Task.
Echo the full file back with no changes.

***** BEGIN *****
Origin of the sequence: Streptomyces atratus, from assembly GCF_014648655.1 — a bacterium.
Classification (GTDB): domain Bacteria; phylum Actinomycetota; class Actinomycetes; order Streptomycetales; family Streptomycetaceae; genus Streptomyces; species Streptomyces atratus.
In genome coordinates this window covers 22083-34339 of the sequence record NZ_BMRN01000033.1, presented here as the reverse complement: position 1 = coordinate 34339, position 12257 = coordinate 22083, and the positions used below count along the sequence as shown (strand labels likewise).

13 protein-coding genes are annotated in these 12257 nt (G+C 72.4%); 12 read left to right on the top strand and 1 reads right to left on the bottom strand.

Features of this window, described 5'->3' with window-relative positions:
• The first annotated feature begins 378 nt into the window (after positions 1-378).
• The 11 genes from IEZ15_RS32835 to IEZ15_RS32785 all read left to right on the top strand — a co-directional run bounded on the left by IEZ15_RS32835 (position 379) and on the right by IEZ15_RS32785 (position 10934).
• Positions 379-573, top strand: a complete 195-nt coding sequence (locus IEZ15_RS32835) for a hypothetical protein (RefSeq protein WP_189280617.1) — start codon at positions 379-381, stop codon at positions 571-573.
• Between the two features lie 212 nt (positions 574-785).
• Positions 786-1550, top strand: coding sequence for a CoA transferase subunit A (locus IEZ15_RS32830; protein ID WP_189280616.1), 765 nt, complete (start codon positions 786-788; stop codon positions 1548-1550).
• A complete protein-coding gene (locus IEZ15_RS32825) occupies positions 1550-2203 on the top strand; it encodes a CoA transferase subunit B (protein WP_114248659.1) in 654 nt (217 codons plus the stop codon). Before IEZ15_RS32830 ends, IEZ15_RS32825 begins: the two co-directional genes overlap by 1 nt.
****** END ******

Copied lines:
Origin of the sequence: Streptomyces atratus, from assembly GCF_014648655.1 — a bacterium.
Classification (GTDB): domain Bacteria; phylum Actinomycetota; class Actinomycetes; order Streptomycetales; family Streptomycetaceae; genus Streptomyces; species Streptomyces atratus.
In genome coordinates this window covers 22083-34339 of the sequence record NZ_BMRN01000033.1, presented here as the reverse complement: position 1 = coordinate 34339, position 12257 = coordinate 22083, and the positions used below count along the sequence as shown (strand labels likewise).

13 protein-coding genes are annotated in these 12257 nt (G+C 72.4%); 12 read left to right on the top strand and 1 reads right to left on the bottom strand.

Features of this window, described 5'->3' with window-relative positions:
• The first annotated feature begins 378 nt into the window (after positions 1-378).
• The 11 genes from IEZ15_RS32835 to IEZ15_RS32785 all read left to right on the top strand — a co-directional run bounded on the left by IEZ15_RS32835 (position 379) and on the right by IEZ15_RS32785 (position 10934).
• Positions 379-573, top strand: a complete 195-nt coding sequence (locus IEZ15_RS32835) for a hypothetical protein (RefSeq protein WP_189280617.1) — start codon at positions 379-381, stop codon at positions 571-573.
• Between the two features lie 212 nt (positions 574-785).
• Positions 786-1550, top strand: coding sequence for a CoA transferase subunit A (locus IEZ15_RS32830; protein ID WP_189280616.1), 765 nt, complete (start codon positions 786-788; stop codon positions 1548-1550).
• A complete protein-coding gene (locus IEZ15_RS32825) occupies positions 1550-2203 on the top strand; it encodes a CoA transferase subunit B (protein WP_114248659.1) in 654 nt (217 codons plus the stop codon). Before IEZ15_RS32830 ends, IEZ15_RS32825 begins: the two co-directional genes overlap by 1 nt.